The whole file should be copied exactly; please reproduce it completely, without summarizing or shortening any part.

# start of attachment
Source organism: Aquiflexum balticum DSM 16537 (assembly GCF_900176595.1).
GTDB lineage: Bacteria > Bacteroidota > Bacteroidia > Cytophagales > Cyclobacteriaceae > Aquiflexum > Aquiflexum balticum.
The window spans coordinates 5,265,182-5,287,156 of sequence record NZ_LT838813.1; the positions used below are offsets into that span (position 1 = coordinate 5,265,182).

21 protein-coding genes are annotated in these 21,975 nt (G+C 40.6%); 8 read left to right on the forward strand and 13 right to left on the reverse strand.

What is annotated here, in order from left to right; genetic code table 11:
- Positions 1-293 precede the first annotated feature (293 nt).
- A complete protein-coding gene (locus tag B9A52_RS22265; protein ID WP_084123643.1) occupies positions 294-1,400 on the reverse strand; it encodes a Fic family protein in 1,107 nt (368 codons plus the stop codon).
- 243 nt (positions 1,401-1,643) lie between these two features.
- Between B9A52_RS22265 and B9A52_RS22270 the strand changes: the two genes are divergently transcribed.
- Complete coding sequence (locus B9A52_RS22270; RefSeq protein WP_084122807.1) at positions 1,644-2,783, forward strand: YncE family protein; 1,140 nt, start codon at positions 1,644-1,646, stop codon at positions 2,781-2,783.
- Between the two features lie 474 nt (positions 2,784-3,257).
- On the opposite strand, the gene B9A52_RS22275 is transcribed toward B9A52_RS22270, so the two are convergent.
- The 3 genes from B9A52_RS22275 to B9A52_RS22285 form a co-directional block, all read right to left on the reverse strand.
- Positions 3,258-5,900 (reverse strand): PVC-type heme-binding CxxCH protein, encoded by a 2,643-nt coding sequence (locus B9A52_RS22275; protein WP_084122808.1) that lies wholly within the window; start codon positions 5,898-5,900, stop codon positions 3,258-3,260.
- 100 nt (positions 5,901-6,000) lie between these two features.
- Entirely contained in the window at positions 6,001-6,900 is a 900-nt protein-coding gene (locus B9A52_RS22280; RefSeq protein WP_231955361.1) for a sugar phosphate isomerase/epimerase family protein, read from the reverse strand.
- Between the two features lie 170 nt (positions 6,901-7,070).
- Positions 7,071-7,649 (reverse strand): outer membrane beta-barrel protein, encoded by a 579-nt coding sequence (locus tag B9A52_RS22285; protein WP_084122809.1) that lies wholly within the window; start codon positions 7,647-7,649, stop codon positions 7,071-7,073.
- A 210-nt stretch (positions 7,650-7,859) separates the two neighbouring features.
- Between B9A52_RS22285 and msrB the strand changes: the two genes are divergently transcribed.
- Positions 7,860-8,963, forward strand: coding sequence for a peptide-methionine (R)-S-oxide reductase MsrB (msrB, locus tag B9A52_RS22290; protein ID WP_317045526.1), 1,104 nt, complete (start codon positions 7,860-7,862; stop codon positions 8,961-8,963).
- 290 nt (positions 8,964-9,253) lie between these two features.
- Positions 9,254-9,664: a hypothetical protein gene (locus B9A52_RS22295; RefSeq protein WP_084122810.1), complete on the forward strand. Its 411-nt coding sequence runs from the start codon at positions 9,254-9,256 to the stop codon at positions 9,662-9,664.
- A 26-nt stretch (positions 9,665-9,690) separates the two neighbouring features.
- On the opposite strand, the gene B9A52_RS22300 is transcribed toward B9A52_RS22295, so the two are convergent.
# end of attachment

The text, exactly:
Source organism: Aquiflexum balticum DSM 16537 (assembly GCF_900176595.1).
GTDB lineage: Bacteria > Bacteroidota > Bacteroidia > Cytophagales > Cyclobacteriaceae > Aquiflexum > Aquiflexum balticum.
The window spans coordinates 5,265,182-5,287,156 of sequence record NZ_LT838813.1; the positions used below are offsets into that span (position 1 = coordinate 5,265,182).

21 protein-coding genes are annotated in these 21,975 nt (G+C 40.6%); 8 read left to right on the forward strand and 13 right to left on the reverse strand.

What is annotated here, in order from left to right; genetic code table 11:
- Positions 1-293 precede the first annotated feature (293 nt).
- A complete protein-coding gene (locus tag B9A52_RS22265; protein ID WP_084123643.1) occupies positions 294-1,400 on the reverse strand; it encodes a Fic family protein in 1,107 nt (368 codons plus the stop codon).
- 243 nt (positions 1,401-1,643) lie between these two features.
- Between B9A52_RS22265 and B9A52_RS22270 the strand changes: the two genes are divergently transcribed.
- Complete coding sequence (locus B9A52_RS22270; RefSeq protein WP_084122807.1) at positions 1,644-2,783, forward strand: YncE family protein; 1,140 nt, start codon at positions 1,644-1,646, stop codon at positions 2,781-2,783.
- Between the two features lie 474 nt (positions 2,784-3,257).
- On the opposite strand, the gene B9A52_RS22275 is transcribed toward B9A52_RS22270, so the two are convergent.
- The 3 genes from B9A52_RS22275 to B9A52_RS22285 form a co-directional block, all read right to left on the reverse strand.
- Positions 3,258-5,900 (reverse strand): PVC-type heme-binding CxxCH protein, encoded by a 2,643-nt coding sequence (locus B9A52_RS22275; protein WP_084122808.1) that lies wholly within the window; start codon positions 5,898-5,900, stop codon positions 3,258-3,260.
- 100 nt (positions 5,901-6,000) lie between these two features.
- Entirely contained in the window at positions 6,001-6,900 is a 900-nt protein-coding gene (locus B9A52_RS22280; RefSeq protein WP_231955361.1) for a sugar phosphate isomerase/epimerase family protein, read from the reverse strand.
- Between the two features lie 170 nt (positions 6,901-7,070).
- Positions 7,071-7,649 (reverse strand): outer membrane beta-barrel protein, encoded by a 579-nt coding sequence (locus tag B9A52_RS22285; protein WP_084122809.1) that lies wholly within the window; start codon positions 7,647-7,649, stop codon positions 7,071-7,073.
- A 210-nt stretch (positions 7,650-7,859) separates the two neighbouring features.
- Between B9A52_RS22285 and msrB the strand changes: the two genes are divergently transcribed.
- Positions 7,860-8,963, forward strand: coding sequence for a peptide-methionine (R)-S-oxide reductase MsrB (msrB, locus tag B9A52_RS22290; protein ID WP_317045526.1), 1,104 nt, complete (start codon positions 7,860-7,862; stop codon positions 8,961-8,963).
- 290 nt (positions 8,964-9,253) lie between these two features.
- Positions 9,254-9,664: a hypothetical protein gene (locus B9A52_RS22295; RefSeq protein WP_084122810.1), complete on the forward strand. Its 411-nt coding sequence runs from the start codon at positions 9,254-9,256 to the stop codon at positions 9,662-9,664.
- A 26-nt stretch (positions 9,665-9,690) separates the two neighbouring features.
- On the opposite strand, the gene B9A52_RS22300 is transcribed toward B9A52_RS22295, so the two are convergent.